Got a version of Word that uses the menu interface (Word 97, Word 2000, Word 2002, or Word 2003)? This site is for you! If you use a later version of Word, visit our WordTips site focusing on the ribbon interface.
With more than 50 non-fiction books and numerous magazine articles to his credit, Allen Wyatt is an internationally recognized author. He is president of Sharon Parq Associates, a computer and publishing services company.
Learn more about Allen...
Please Note: This article is written for users of the following Microsoft Word versions: 97, 2000, 2002, and 2003. If you are using a later version (Word 2007 or later), this tip may not work for you. For a version of this tip written specifically for later versions of Word, click here: Deletions Don't Work as Expected.
Somehow Greg pushed the wrong key and changed the way Word deletes words. Normally, he selects a word or phrase and just starts typing a replacement. Or, he selects a word or phrase, hits Backspace, and the selected word of phrase disappears. Now they don't disappear. Greg wonders how he can get back to the way deletions used to work.
The most likely cause of the problem is that you've somehow changed how Word handles what you type when a selection exists. Here's how to get things back to the way they were:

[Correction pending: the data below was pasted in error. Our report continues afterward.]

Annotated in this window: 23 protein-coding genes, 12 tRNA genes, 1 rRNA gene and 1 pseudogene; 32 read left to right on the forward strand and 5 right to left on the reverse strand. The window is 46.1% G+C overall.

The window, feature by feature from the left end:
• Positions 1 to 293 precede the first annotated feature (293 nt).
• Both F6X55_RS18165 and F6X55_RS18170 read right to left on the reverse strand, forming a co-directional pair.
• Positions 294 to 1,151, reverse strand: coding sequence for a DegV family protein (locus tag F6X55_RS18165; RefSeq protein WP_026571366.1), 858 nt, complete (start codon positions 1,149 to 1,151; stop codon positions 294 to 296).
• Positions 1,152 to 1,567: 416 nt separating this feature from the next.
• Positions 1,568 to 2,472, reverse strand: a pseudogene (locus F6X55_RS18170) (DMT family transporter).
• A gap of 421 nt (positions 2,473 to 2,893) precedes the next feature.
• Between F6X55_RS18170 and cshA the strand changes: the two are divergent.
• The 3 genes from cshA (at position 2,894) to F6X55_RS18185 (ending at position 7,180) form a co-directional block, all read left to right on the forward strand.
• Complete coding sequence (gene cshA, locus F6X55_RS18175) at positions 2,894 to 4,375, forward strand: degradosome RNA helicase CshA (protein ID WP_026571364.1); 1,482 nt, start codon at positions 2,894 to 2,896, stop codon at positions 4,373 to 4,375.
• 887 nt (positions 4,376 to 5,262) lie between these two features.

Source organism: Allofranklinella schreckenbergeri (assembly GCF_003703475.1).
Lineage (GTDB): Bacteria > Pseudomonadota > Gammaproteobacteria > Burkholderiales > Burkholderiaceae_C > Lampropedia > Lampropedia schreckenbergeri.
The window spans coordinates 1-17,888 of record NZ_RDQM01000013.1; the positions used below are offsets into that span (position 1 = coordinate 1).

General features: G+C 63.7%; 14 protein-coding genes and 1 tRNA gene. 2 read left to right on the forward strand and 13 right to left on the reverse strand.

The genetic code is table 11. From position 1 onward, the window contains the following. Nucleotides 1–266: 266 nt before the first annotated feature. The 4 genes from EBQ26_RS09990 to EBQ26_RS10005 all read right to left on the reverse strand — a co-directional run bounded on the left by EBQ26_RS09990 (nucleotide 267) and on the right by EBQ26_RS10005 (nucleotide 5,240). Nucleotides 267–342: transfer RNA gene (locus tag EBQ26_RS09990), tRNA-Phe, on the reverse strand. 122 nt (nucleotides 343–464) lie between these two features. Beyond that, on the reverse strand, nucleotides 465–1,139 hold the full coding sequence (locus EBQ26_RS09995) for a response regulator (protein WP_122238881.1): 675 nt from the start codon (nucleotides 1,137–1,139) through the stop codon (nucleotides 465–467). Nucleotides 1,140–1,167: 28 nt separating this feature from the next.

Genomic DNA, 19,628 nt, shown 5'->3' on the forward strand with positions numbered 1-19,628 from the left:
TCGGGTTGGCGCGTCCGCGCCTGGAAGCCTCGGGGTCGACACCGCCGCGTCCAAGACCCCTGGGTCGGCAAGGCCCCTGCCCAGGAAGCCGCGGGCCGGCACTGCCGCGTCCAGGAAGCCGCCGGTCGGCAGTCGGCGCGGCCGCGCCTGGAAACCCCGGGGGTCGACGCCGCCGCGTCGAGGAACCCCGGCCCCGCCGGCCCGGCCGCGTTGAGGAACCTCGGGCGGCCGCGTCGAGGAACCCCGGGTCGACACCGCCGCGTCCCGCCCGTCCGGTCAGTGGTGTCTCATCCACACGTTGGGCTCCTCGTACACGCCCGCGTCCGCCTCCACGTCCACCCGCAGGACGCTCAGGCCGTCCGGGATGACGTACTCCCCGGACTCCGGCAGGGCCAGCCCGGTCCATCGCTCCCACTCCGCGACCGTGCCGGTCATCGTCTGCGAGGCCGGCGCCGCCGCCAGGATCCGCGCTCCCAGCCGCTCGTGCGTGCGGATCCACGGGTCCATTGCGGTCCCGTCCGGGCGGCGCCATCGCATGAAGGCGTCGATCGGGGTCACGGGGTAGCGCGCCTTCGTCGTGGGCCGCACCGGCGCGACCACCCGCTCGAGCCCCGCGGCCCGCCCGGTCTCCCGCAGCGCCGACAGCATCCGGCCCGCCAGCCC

Figure 1. The Edit tab of the Options dialog box.
There is no single-key shortcut that we know of that will change this setting, so it is unlikely that Greg "somehow pushed the wrong key" to change the behavior of Word. If the change wasn't made in the Edit tab of the Options dialog box explicitly, then the only other explanation is that someone else made the change while using Greg's machine, or there is a macro or add-on that modifies the setting.
It is also possible (but not probable) that Track Changes is enabled on the system and that its configuration has been modified so that deletions aren't "marked" on the screen and insertions don't have a change mark displayed. This would stop deletions from appearing deleted and still allow insertions to appear. If the configuration changes weren't made, then it would be easy to tell that Track Changes was turned on; with the configuration changes, it would be easy to assume that something is messed up in how Word handles edits. You can check if this is the case by simply checking to see if Track Changes (on the toolbar) is enabled.
WordTips is your source for cost-effective Microsoft Word training. (Microsoft Word is the most popular word processing software in the world.) This tip (9292) applies to Microsoft Word 97, 2000, 2002, and 2003. You can find a version of this tip for the ribbon interface of Word (Word 2007 and later) here: Deletions Don't Work as Expected.
Comprehensive VBA Guide Visual Basic for Applications (VBA) is the language used for writing macros in all Office programs. This complete guide shows both professionals and novices how to master VBA in order to customize the entire Office suite for their needs. Check out Mastering VBA for Office 2010 today!